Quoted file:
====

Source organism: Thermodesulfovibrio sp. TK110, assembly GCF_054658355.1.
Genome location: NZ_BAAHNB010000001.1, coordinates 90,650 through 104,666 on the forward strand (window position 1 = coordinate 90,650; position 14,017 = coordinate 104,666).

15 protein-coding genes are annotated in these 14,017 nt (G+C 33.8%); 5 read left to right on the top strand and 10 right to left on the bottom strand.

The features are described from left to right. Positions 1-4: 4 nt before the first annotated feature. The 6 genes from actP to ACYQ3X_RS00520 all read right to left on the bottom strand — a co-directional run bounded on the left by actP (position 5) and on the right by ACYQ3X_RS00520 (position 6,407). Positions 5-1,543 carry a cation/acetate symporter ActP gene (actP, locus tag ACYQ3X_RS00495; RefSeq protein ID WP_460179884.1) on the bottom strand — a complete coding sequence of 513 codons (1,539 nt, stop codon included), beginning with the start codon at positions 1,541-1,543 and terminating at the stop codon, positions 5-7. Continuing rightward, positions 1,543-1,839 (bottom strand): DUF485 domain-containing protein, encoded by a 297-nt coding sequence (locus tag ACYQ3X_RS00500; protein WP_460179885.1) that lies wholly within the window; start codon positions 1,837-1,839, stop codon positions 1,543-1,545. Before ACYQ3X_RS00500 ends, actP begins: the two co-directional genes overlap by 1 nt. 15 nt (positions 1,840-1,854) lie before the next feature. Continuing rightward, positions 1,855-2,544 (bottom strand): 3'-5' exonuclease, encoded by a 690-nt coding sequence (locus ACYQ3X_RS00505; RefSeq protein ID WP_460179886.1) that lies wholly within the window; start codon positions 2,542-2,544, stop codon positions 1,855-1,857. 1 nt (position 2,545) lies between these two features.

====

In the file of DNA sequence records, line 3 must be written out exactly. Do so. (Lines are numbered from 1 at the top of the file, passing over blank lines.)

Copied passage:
15 protein-coding genes are annotated in these 14,017 nt (G+C 33.8%); 5 read left to right on the top strand and 10 right to left on the bottom strand.